Firearm Ownership, Storage Practices, and Suicide Risk Factors in Washington State, 2013-2016

Am J Public Health. 2018 Jul;108(7):882-888. doi: 10.2105/AJPH.2018.304403. Epub 2018 May 17.

Abstract

Objectives: To characterize firearm ownership and storage practices in Washington State and assess their relationship with suicide risk factors.

Methods: Using Washington State Behavioral Risk Factor Surveillance System data for 2013 to 2016, we conducted survey-weighted multivariable Poisson regression models to obtain prevalence ratios (PRs) and confidence intervals (CIs).

Results: Of 34 884 adult respondents, 34.3% (95% CI = 33.7%, 35.0%) reported a firearm in their household, among whom 36.6% (95% CI = 35.4%, 37.7%) stored their firearm locked and unloaded. There were no differences in mental health indicators by firearm ownership or storage practice status. Binge and chronic alcohol use were somewhat more prevalent among adults from firearm-owning households (PR = 1.2; 95% CI = 1.1, 1.3; PR = 1.2; 95% CI = 1.1, 1.4, respectively) and among those living in households not practicing safe storage (PR = 1.4; 95% CI = 1.2, 1.7; PR = 1.9; 1.5, 2.3, respectively).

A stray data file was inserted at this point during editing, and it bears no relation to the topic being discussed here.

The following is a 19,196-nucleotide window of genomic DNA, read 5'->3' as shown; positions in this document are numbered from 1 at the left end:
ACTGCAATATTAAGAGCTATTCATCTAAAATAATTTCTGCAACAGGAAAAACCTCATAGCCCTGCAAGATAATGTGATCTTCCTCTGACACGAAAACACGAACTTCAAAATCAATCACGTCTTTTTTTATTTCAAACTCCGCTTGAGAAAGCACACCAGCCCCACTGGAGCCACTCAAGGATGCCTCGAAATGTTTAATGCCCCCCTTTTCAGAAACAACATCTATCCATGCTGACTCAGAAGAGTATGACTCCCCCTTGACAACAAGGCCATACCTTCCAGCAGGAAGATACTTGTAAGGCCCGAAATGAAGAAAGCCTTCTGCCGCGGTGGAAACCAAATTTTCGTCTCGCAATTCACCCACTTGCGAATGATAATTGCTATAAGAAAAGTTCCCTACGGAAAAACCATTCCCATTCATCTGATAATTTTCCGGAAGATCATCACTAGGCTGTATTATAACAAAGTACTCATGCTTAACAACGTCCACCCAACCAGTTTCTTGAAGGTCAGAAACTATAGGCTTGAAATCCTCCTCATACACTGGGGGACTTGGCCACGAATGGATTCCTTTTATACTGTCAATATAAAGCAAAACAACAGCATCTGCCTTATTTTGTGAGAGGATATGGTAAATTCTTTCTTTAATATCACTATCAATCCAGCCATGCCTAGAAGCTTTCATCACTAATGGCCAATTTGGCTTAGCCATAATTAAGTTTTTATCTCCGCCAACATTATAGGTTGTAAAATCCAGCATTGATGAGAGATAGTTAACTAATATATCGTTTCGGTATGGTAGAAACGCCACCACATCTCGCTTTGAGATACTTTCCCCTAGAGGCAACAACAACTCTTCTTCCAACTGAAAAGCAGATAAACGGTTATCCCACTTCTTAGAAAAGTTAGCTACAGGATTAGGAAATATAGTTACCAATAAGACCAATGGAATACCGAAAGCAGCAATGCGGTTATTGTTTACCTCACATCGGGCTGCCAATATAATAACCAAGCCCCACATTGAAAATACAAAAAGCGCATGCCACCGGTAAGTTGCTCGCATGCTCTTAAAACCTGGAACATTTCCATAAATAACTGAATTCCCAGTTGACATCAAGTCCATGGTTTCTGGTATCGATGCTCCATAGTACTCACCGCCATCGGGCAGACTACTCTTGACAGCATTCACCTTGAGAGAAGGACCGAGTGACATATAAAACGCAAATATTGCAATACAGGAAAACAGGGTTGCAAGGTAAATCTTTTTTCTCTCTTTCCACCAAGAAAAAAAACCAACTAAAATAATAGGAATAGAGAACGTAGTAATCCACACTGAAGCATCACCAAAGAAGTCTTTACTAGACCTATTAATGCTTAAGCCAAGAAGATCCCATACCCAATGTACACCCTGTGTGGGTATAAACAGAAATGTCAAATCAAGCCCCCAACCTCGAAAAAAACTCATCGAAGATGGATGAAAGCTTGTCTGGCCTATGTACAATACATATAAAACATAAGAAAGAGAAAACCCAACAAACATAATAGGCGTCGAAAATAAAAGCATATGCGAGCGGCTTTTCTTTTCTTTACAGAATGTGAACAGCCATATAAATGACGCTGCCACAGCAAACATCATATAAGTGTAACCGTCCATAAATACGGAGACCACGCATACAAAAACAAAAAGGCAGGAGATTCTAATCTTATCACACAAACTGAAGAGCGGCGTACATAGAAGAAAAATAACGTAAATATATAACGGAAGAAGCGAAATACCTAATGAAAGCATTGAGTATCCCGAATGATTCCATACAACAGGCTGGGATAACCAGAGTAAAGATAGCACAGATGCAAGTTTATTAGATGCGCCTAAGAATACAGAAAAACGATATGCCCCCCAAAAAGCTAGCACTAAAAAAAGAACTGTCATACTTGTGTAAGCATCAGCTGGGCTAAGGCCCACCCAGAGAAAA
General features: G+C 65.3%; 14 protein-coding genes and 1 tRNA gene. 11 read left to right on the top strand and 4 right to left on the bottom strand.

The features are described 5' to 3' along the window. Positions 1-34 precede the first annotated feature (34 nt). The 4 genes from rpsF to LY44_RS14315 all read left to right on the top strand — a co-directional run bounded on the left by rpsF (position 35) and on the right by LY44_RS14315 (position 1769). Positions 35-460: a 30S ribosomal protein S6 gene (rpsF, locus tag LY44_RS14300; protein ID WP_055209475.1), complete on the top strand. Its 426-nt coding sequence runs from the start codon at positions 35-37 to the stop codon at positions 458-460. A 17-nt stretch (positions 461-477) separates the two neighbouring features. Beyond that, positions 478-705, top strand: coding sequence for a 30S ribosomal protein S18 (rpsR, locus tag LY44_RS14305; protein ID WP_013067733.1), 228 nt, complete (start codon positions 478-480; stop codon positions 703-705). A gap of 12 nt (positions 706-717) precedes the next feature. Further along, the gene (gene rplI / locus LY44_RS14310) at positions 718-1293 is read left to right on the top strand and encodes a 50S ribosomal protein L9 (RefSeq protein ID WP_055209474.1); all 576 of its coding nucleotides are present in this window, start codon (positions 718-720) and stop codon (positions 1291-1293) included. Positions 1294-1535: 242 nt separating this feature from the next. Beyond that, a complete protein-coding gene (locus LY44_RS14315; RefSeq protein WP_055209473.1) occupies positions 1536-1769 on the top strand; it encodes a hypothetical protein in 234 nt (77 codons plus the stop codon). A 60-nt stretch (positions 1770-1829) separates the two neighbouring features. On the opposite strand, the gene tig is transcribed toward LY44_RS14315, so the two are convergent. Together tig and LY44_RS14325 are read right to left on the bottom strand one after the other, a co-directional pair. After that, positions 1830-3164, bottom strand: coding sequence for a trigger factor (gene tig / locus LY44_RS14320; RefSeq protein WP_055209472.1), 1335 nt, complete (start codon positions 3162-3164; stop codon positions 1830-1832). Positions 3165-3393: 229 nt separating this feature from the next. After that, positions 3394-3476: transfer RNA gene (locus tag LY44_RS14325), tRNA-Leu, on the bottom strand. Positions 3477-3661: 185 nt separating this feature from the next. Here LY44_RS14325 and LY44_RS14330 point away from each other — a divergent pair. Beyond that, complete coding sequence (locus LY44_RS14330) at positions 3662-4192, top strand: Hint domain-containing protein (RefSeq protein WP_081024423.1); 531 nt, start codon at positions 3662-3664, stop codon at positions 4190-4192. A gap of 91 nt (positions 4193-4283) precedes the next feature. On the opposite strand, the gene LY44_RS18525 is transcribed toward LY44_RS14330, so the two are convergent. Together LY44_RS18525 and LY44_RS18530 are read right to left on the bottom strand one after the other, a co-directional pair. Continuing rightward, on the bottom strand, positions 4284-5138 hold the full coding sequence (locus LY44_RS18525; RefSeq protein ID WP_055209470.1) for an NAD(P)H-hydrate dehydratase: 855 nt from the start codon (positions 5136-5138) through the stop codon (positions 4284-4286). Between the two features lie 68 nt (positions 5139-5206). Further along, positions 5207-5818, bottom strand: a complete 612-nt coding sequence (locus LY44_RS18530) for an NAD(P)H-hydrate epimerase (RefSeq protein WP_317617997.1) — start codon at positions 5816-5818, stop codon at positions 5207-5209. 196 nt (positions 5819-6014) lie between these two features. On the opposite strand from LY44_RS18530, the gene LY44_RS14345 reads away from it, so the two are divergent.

Conclusions: Variability in mental health does not explain the substantial increased suicide risk among individuals in firearm-owning households. Greater prevalence of alcohol misuse among adults in firearm-owning households not practicing safe storage highlights the need for suicide prevention interventions.

Publication types

  • Research Support, Non-U.S. Gov't
  • Research Support, U.S. Gov't, P.H.S.

MeSH terms

  • Adolescent
  • Adult
  • Aged
  • Behavioral Risk Factor Surveillance System
  • Female
  • Firearms / statistics & numerical data*
  • Health Status
  • Humans
  • Male
  • Mental Health / statistics & numerical data
  • Middle Aged
  • Ownership / statistics & numerical data*
  • Residence Characteristics
  • Risk Factors
  • Safety / statistics & numerical data*
  • Socioeconomic Factors
  • Suicide / statistics & numerical data*
  • Washington / epidemiology
  • Young Adult